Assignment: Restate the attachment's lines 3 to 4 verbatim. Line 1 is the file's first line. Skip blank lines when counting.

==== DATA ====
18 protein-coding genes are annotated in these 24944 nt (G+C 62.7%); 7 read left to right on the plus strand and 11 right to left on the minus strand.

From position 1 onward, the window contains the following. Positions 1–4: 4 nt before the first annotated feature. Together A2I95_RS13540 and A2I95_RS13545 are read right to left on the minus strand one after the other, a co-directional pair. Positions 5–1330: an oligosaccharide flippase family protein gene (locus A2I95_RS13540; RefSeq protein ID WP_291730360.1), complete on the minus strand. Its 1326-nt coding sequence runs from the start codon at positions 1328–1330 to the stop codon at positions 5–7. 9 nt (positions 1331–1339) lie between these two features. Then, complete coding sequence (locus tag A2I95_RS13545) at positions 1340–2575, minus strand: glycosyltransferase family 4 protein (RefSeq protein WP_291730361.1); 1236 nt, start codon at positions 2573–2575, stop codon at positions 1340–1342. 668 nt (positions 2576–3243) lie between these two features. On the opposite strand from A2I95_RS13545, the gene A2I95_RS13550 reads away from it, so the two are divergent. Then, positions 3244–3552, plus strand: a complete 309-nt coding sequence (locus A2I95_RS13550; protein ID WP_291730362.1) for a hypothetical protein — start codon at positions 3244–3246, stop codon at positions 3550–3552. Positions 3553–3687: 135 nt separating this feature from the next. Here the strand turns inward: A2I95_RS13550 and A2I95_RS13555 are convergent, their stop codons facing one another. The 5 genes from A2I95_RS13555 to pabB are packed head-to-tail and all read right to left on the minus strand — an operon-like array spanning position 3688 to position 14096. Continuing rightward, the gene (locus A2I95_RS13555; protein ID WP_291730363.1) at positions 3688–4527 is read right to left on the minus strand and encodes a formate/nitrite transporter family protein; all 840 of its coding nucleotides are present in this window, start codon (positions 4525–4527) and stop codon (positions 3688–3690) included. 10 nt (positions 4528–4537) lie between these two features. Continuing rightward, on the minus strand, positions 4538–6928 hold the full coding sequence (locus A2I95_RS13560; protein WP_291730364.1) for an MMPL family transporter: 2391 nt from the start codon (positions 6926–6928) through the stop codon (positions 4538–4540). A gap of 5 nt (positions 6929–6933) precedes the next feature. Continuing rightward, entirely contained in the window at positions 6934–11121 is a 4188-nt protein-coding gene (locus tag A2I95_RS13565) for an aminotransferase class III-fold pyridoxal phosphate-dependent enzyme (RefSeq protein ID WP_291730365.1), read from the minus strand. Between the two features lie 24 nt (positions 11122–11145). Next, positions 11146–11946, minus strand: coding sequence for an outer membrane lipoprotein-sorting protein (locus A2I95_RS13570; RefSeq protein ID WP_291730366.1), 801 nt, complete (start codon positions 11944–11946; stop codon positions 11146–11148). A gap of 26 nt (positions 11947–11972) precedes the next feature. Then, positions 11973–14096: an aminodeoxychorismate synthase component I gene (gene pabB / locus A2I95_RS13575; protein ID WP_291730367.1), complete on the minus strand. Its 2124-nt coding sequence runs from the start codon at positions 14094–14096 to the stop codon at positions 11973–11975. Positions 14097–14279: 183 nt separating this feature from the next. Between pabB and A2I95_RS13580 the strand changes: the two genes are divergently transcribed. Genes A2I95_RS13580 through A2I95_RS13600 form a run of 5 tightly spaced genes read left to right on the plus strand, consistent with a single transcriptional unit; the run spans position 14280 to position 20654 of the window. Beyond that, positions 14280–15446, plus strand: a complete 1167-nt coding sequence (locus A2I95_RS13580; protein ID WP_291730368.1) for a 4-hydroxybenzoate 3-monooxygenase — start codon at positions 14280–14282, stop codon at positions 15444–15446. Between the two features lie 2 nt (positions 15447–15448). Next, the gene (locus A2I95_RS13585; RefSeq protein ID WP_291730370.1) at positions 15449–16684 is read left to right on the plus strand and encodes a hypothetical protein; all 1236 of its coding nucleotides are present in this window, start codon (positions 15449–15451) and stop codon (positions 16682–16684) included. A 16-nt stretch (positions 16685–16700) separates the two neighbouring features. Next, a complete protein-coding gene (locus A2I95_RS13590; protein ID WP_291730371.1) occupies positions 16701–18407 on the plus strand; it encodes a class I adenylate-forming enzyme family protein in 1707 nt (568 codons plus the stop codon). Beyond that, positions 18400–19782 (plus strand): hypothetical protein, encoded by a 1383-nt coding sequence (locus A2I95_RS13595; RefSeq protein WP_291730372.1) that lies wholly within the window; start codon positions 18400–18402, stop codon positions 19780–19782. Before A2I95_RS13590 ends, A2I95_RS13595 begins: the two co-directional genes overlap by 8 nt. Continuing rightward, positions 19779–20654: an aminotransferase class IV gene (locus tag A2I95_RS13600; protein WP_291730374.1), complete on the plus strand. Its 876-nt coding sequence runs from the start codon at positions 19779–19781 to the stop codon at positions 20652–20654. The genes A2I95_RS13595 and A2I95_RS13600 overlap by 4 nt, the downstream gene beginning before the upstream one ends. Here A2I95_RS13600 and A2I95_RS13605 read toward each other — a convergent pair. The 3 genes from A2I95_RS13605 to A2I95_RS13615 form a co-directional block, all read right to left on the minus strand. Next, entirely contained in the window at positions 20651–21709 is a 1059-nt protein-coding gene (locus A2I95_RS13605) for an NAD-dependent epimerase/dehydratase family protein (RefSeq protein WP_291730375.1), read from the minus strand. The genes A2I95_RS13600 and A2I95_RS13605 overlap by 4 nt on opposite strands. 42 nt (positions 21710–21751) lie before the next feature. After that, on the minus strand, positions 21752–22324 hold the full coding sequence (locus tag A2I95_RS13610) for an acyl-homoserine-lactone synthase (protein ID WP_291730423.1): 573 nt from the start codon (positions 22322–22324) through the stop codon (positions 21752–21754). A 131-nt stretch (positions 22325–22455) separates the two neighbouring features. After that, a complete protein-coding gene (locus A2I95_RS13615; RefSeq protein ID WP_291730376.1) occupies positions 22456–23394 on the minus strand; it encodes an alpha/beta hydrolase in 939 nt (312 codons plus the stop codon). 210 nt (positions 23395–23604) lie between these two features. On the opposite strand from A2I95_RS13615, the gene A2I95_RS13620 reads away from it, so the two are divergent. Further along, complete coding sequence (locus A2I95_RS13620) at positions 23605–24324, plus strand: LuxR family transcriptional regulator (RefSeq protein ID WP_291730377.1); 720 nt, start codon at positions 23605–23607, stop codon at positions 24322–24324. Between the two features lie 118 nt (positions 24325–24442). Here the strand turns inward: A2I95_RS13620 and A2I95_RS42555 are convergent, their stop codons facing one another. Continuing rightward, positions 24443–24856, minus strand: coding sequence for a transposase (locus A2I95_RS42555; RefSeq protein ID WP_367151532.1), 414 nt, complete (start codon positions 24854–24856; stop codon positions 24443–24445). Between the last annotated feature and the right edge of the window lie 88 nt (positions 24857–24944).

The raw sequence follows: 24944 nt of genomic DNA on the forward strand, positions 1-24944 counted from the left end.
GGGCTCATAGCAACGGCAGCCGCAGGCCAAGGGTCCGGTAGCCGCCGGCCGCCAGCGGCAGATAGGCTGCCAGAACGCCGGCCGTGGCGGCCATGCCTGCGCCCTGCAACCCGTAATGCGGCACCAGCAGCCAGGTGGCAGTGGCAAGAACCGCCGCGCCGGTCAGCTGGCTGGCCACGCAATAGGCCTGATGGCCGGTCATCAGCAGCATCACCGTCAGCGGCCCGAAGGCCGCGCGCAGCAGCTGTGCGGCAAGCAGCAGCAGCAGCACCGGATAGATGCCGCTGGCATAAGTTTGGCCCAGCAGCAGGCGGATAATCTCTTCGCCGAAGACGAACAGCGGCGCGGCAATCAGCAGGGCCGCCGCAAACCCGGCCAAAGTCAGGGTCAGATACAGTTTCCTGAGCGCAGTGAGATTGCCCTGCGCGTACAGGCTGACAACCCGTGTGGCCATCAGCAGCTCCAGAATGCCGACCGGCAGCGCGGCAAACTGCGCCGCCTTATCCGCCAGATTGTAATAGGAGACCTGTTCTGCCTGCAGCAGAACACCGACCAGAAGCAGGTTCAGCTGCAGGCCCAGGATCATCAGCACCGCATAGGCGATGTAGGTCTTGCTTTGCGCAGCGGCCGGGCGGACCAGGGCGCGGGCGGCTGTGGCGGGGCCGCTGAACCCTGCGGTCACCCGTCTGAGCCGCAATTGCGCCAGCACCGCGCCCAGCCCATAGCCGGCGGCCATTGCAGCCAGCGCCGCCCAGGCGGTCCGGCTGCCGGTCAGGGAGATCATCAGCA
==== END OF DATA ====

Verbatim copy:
The raw sequence follows: 24944 nt of genomic DNA on the forward strand, positions 1-24944 counted from the left end.
GGGCTCATAGCAACGGCAGCCGCAGGCCAAGGGTCCGGTAGCCGCCGGCCGCCAGCGGCAGATAGGCTGCCAGAACGCCGGCCGTGGCGGCCATGCCTGCGCCCTGCAACCCGTAATGCGGCACCAGCAGCCAGGTGGCAGTGGCAAGAACCGCCGCGCCGGTCAGCTGGCTGGCCACGCAATAGGCCTGATGGCCGGTCATCAGCAGCATCACCGTCAGCGGCCCGAAGGCCGCGCGCAGCAGCTGTGCGGCAAGCAGCAGCAGCAGCACCGGATAGATGCCGCTGGCATAAGTTTGGCCCAGCAGCAGGCGGATAATCTCTTCGCCGAAGACGAACAGCGGCGCGGCAATCAGCAGGGCCGCCGCAAACCCGGCCAAAGTCAGGGTCAGATACAGTTTCCTGAGCGCAGTGAGATTGCCCTGCGCGTACAGGCTGACAACCCGTGTGGCCATCAGCAGCTCCAGAATGCCGACCGGCAGCGCGGCAAACTGCGCCGCCTTATCCGCCAGATTGTAATAGGAGACCTGTTCTGCCTGCAGCAGAACACCGACCAGAAGCAGGTTCAGCTGCAGGCCCAGGATCATCAGCACCGCATAGGCGATGTAGGTCTTGCTTTGCGCAGCGGCCGGGCGGACCAGGGCGCGGGCGGCTGTGGCGGGGCCGCTGAACCCTGCGGTCACCCGTCTGAGCCGCAATTGCGCCAGCACCGCGCCCAGCCCATAGCCGGCGGCCATTGCAGCCAGCGCCGCCCAGGCGGTCCGGCTGCCGGTCAGGGAGATCATCAGCA